Statistics Canada says manufacturing sales fell 1.0 % in January

Ottawa – Canadian manufacturing sales fell 1.0 per cent in January, with the decline led by the motor vehicle, aerospace and primary metal industries, Statistics Canada said Friday.

Economists had expected a drop of 0.8 per cent, according to Thomson Reuters.

Manufacturing sales for January totalled $54.9 billion as 14 of the 21 industries moved lower, while overall manufacturing sales in volume terms declined 1.1 per cent.

CIBC economist Royce Mendes said Canadian factories had a rough start to the year.

“The survey suggests that GDP data could look soggy to open the new year,” Mendes wrote in a brief note to clients.

“Factory shipments could feel some benefit as U.S. tax cuts make their way through the American economy, but already elevated inventory levels and capacity constraints could limit the gains.”

The Bank of Canada noted that fourth-quarter growth was weaker than it expected when it said it would keep its key interest rate target on hold earlier this month.

The central bank also said recent trade policy developments represented a key source of uncertainty for the Canadian and global outlooks.

Royal Bank senior economist Nathan Janzen said recent Canadian economic data has been more mixed compared with a year ago when the economy was growing at an unsustainably strong clip.

“Reports on retail and wholesale trade sales next week will provide further clarification on the pace of early-2018 growth but for now we think the data is still consistent with further, albeit more modest, improvement at a close to two per cent rate in Q1,” Janzen said.

The drop in Canadian factory sales came as sales of motor vehicles fell 8.0 per cent to $4.9 billion, following two consecutive monthly increases.

Meanwhile, production in the aerospace product and parts industry fell 9.5 per cent to $1.6 billion, while the primary metal industry dropped 2.8 per cent to $4.1 billion.

Offsetting the drop, sales in the petroleum and coal product industry climbed 6.5 per cent to $6.1 billion, while chemical manufacturing sales rose 6.1 per cent to $4.7 billion.

Canadians see possible signal U.S. ready to accept NAFTA compromise

OTTAWA  – American trade officials are showing newfound interest in a Canadian proposal for revamping NAFTA’s automotive provisions as the U.S. seeks to swiftly conclude renegotiations of the continental free trade pact.

And that’s being taken in some quarters as a sign that the U.S. may realize it will have to settle for making only modest progress on a handful of American demands if there’s to be any hope of concluding a deal within the next few weeks.

At the conclusion of the last round of negotiations in Mexico earlier this month, U.S. Trade Representative Robert Lighthizer said “time is running very short” to get a deal before “political headwinds” – Mexico’s presidential election in July, American midterms in November and provincial elections in Ontario and Quebec – start to complicate matters.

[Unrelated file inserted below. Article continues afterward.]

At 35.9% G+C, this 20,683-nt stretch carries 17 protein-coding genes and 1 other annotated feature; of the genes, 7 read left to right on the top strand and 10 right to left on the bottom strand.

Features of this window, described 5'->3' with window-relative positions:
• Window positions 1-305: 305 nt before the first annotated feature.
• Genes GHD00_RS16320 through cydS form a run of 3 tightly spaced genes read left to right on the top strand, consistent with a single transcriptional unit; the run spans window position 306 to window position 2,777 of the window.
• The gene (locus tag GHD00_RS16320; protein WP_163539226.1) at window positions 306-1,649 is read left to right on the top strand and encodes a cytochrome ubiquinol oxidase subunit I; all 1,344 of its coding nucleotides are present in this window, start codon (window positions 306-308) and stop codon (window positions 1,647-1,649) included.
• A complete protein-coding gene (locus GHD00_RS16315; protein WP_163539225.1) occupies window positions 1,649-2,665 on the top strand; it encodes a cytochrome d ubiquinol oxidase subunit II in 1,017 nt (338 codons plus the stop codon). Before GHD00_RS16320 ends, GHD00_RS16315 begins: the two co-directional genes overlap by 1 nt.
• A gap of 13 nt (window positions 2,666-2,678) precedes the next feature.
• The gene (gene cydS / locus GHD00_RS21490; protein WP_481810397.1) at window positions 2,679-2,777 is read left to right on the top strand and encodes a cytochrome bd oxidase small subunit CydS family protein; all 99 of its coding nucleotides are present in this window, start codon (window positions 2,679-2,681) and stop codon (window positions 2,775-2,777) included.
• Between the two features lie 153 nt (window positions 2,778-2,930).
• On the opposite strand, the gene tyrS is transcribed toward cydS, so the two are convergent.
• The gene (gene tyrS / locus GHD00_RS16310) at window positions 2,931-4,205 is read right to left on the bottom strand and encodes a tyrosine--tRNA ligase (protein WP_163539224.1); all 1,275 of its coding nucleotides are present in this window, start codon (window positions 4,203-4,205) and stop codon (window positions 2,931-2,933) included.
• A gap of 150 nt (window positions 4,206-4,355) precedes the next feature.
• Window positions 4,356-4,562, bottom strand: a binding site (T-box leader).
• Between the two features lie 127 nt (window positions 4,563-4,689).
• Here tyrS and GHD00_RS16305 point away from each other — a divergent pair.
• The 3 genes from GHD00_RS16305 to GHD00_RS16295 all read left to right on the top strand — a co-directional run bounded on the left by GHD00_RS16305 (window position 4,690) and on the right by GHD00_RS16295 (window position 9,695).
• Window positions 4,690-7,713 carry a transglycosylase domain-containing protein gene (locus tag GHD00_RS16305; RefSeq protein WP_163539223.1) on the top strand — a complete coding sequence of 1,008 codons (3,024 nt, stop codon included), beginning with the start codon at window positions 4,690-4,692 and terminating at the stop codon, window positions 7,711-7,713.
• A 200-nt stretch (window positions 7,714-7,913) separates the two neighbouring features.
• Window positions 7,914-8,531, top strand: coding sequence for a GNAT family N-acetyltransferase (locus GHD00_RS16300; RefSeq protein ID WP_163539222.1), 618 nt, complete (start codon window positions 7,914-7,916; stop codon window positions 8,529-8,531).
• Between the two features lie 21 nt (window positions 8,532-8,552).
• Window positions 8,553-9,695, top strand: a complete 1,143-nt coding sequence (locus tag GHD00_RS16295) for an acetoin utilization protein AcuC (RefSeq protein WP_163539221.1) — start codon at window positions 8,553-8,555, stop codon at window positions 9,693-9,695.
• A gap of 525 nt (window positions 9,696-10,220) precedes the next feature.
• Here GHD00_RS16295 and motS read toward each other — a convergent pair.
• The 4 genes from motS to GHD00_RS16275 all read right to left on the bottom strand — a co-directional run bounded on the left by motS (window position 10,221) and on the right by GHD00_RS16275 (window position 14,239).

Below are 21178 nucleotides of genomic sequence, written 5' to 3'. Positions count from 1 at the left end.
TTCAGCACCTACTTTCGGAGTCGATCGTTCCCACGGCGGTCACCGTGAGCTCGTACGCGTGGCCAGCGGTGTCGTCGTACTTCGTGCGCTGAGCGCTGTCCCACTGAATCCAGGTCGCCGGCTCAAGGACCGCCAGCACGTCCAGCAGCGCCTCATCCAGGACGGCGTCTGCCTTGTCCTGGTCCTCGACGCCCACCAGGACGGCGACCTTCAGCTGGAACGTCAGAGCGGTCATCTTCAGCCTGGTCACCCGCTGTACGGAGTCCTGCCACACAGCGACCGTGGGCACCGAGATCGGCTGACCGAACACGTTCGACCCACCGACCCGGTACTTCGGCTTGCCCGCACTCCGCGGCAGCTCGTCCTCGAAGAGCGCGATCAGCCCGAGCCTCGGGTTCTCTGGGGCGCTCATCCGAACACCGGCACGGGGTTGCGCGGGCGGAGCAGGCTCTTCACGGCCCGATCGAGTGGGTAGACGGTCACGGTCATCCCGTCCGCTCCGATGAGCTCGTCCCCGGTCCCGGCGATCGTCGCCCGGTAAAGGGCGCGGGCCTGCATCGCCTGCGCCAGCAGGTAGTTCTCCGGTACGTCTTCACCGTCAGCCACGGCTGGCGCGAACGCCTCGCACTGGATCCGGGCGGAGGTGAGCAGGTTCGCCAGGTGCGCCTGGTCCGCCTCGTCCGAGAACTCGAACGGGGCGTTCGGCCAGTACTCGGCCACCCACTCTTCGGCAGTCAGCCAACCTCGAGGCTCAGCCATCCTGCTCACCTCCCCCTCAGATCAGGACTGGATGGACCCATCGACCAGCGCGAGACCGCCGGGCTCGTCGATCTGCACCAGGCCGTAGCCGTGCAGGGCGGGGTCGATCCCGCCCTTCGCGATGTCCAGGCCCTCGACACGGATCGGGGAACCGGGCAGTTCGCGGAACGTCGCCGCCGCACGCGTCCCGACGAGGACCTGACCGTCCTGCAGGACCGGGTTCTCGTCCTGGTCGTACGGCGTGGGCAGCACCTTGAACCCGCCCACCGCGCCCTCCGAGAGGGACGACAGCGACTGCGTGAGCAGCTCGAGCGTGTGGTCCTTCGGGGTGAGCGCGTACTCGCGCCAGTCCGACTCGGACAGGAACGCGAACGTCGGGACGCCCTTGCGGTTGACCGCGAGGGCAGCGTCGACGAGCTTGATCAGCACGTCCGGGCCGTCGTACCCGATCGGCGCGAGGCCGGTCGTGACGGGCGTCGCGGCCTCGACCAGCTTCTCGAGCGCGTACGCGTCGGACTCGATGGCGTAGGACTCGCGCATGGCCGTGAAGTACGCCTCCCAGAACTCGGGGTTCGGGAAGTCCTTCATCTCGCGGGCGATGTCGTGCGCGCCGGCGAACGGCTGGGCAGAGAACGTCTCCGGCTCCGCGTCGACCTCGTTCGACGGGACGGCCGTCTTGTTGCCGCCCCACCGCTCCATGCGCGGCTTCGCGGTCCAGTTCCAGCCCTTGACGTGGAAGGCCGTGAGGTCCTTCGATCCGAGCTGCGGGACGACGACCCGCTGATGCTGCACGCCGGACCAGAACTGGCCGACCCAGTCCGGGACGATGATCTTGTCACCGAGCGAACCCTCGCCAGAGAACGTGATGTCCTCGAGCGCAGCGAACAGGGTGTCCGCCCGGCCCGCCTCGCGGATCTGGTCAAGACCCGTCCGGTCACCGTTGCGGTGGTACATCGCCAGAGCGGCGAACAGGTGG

For the first time, Lighthizer made public his hope of completing a NAFTA deal – including the legally required six-month congressional consultation period and ratification vote – before a new Congress gets sworn in next January.

That would mean reaching a deal with Canada and Mexico during or very soon after the next round of talks, which have not yet been officially scheduled but are expected to start on April 8 in Washington and last at least 10 days.

Canadian government officials are privately skeptical that a deal can be concluded at such a breakneck pace, particularly since Mexico’s presidential campaign officially kicks off at the end of this month and no candidate can afford to be perceived as conceding anything to U.S. President Donald Trump, who is political kryptonite in that country.

They believe the only way it can happen is if the U.S. drops many of its controversial demands and accepts modest changes in just a few key areas _ in particular on automobiles, which Canadian officials have believed from the outset would be the key to a successful renegotiation.

Lighthizer himself listed autos earlier this month as one of three priorities for the U.S.

Flavio Volpe, president of the Automotive Parts Manufacturers Association, concurs with the Canadian assessment.

“I would agree with all of that,” he said in an interview.

And the fact that USTR officials finally agreed to meet with him two weeks ago leads Volpe to suspect that they may have come to the same conclusion.

“That was a good meeting. It gave me hope,” he said, noting that U.S. trade officials had not accepted an invitation to meet with him during the first six months of the negotiations.

“If you look at the fact USTR was willing to receive me in Washington for a real meeting, it is the best signal to me that we could be in a phase where we get over the hump.”

In the meeting, Volpe said the Americans reiterated their opening demand _ that vehicles must have 85 per cent North American content and 50 per cent American content to be eligible for duty-free movement across the three countries, up from the current NAFTA requirement of 62.5 per cent North American content _ which has been rejected as a non-starter by Canada, Mexico and the industry.

But he said they were also “intellectually curious” about Canada’s counter-proposal.

Canada has proposed that NAFTA’s list of traceable components that go into cars and trucks be updated to include not just things like steel, aluminum and plastics but also intellectual property – like the software behind the computerized parts that are now integral to most vehicles and destined to become even more so as the industry embarks on an era of self-driving automobiles.